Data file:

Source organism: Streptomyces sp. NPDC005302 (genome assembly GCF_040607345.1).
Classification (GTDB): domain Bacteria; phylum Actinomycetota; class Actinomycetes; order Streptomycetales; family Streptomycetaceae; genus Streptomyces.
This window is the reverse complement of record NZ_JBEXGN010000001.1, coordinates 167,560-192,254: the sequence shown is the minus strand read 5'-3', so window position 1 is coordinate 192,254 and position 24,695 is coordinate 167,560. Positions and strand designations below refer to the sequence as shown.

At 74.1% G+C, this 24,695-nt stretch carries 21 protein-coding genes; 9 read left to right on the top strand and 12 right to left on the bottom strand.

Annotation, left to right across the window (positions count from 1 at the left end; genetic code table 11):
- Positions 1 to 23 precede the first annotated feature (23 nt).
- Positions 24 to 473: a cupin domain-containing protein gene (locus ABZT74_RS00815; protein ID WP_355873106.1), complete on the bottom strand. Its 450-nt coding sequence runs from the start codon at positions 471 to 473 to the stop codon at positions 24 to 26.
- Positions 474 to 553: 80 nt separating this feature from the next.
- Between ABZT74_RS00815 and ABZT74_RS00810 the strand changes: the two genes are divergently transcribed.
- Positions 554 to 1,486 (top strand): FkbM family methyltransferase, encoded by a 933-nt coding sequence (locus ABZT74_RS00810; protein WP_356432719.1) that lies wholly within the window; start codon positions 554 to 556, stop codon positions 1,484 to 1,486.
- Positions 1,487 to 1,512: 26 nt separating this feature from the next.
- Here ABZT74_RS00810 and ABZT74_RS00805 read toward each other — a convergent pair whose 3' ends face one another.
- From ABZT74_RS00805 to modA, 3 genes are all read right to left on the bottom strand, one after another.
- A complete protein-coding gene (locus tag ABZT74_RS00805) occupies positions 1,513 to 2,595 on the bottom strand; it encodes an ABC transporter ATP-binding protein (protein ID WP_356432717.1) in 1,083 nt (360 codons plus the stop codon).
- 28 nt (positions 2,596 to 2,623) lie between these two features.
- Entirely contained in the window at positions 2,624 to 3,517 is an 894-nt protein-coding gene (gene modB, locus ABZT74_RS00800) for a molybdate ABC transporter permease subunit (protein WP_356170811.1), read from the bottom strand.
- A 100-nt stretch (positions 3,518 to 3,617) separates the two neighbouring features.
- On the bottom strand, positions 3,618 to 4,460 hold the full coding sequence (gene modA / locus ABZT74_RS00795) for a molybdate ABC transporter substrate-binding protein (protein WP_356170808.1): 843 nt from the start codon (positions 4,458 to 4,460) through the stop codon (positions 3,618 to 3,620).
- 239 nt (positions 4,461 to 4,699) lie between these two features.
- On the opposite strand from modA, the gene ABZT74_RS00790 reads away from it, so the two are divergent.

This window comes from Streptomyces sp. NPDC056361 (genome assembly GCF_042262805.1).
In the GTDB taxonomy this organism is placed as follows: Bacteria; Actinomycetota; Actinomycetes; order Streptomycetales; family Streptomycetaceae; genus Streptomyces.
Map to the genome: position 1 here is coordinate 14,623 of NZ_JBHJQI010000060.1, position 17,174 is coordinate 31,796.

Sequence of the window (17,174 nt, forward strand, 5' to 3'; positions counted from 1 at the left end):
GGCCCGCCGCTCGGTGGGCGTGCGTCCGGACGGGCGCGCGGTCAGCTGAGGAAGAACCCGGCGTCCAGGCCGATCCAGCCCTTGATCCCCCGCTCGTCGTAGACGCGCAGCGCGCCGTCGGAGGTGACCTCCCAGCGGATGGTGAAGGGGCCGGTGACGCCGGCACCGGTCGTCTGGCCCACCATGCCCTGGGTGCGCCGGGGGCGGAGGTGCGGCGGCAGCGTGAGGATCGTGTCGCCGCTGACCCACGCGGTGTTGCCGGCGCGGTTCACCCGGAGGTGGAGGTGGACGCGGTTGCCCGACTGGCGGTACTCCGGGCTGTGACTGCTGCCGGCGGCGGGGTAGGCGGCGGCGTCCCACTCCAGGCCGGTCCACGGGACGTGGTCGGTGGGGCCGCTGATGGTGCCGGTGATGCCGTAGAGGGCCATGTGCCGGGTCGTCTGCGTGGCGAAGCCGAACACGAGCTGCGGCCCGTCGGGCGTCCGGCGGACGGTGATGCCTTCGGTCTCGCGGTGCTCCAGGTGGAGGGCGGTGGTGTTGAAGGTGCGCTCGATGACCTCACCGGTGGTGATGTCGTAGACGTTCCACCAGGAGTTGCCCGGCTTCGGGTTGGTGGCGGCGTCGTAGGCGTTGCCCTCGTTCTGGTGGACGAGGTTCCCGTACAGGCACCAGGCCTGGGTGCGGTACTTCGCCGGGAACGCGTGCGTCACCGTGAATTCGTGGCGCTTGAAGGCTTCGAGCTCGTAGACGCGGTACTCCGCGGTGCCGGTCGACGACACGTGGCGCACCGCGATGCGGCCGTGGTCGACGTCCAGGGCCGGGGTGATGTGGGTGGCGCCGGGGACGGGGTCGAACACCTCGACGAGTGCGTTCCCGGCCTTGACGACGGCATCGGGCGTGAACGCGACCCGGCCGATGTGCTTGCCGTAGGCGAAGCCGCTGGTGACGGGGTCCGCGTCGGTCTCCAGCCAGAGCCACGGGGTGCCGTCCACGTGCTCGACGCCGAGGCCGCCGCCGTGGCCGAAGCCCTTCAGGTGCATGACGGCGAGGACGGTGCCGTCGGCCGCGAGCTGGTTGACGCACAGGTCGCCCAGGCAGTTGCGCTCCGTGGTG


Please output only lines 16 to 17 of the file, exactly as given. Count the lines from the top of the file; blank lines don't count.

- Entirely contained in the window at positions 2,624 to 3,517 is an 894-nt protein-coding gene (gene modB, locus ABZT74_RS00800) for a molybdate ABC transporter permease subunit (protein WP_356170811.1), read from the bottom strand.
- A 100-nt stretch (positions 3,518 to 3,617) separates the two neighbouring features.